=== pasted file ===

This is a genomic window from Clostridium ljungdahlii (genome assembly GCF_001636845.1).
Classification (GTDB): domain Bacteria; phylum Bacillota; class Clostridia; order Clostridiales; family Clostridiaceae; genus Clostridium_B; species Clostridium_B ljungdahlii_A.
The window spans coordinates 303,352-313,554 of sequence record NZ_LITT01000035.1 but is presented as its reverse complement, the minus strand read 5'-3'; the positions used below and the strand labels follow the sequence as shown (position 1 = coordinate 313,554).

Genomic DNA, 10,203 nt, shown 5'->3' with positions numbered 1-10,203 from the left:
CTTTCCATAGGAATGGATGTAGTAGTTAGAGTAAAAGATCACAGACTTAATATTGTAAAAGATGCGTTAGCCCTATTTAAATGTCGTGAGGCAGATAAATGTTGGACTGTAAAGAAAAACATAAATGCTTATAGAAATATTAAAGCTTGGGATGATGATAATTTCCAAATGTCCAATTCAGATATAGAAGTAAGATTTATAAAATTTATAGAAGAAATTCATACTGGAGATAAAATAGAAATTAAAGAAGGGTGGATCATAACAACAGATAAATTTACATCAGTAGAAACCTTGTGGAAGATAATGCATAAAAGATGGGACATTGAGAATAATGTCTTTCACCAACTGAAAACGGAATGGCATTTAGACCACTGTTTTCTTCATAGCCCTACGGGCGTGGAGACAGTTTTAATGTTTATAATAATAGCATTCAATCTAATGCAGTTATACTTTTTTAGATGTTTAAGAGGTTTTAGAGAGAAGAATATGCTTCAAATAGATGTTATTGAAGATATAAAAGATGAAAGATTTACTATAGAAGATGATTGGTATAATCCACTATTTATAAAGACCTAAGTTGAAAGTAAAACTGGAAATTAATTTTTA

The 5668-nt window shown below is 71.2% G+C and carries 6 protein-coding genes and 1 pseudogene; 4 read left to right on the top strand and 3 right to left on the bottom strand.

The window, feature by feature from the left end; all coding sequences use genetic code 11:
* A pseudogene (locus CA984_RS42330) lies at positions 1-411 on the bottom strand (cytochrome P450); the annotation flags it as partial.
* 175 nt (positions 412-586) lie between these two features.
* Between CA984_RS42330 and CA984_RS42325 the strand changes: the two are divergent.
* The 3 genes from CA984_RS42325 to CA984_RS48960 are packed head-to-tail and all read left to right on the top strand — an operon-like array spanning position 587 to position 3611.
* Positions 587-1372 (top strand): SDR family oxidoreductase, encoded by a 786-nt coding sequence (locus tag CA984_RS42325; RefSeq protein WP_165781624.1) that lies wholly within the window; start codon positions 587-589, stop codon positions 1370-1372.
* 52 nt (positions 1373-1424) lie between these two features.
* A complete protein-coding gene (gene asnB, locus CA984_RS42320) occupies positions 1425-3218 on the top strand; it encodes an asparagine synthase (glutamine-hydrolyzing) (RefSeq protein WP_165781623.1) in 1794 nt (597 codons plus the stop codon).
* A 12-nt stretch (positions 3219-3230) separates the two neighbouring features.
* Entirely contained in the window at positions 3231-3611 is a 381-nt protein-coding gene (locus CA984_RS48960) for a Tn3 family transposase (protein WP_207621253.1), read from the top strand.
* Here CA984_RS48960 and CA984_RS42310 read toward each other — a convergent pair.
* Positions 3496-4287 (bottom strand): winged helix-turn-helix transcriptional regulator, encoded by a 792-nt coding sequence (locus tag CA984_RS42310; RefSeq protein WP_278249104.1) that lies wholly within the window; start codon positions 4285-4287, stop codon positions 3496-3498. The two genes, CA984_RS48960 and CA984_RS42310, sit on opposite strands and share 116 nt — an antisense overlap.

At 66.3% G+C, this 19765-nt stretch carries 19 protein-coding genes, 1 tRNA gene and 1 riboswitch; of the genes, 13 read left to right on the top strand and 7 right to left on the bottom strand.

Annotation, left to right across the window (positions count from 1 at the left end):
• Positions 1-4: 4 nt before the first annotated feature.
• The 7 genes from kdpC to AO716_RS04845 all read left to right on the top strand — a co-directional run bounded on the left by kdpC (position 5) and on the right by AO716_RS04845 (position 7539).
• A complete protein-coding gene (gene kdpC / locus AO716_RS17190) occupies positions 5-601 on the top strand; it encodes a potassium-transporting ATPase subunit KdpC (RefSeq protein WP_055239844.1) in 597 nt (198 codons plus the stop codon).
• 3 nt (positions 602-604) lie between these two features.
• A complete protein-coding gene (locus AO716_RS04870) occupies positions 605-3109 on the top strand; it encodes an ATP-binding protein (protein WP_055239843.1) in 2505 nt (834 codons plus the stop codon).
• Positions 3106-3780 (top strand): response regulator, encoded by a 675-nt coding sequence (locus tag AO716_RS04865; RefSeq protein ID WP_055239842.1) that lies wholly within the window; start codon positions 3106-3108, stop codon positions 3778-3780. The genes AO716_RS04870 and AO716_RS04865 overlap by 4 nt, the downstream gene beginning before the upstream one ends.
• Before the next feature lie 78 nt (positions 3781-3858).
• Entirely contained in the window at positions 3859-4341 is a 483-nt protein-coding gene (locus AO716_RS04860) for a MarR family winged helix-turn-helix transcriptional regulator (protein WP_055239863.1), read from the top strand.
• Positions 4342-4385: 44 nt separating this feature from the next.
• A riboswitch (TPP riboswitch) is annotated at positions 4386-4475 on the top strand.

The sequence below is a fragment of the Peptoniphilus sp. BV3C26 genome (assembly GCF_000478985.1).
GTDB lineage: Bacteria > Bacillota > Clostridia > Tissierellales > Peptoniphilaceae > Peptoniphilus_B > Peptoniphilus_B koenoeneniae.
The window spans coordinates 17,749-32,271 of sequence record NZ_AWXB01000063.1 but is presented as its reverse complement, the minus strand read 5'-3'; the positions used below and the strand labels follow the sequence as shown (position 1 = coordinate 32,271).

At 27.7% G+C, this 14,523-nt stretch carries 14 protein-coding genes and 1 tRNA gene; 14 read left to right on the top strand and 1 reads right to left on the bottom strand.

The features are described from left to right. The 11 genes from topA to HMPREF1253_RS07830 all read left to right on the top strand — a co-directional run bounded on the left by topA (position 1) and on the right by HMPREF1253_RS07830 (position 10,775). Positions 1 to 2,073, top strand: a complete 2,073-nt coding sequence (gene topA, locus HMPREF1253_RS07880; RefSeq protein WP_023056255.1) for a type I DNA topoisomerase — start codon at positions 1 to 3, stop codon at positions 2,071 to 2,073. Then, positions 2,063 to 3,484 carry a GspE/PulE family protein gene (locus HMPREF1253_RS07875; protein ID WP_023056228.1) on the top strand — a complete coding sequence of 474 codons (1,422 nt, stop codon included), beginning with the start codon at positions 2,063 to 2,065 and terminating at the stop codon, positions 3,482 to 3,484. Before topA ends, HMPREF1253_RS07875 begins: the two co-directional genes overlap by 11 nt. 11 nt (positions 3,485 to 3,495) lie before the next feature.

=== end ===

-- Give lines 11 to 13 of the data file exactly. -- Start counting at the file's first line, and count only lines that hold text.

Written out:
* The 3 genes from CA984_RS42325 to CA984_RS48960 are packed head-to-tail and all read left to right on the top strand — an operon-like array spanning position 587 to position 3611.
* Positions 587-1372 (top strand): SDR family oxidoreductase, encoded by a 786-nt coding sequence (locus tag CA984_RS42325; RefSeq protein WP_165781624.1) that lies wholly within the window; start codon positions 587-589, stop codon positions 1370-1372.
* 52 nt (positions 1373-1424) lie between these two features.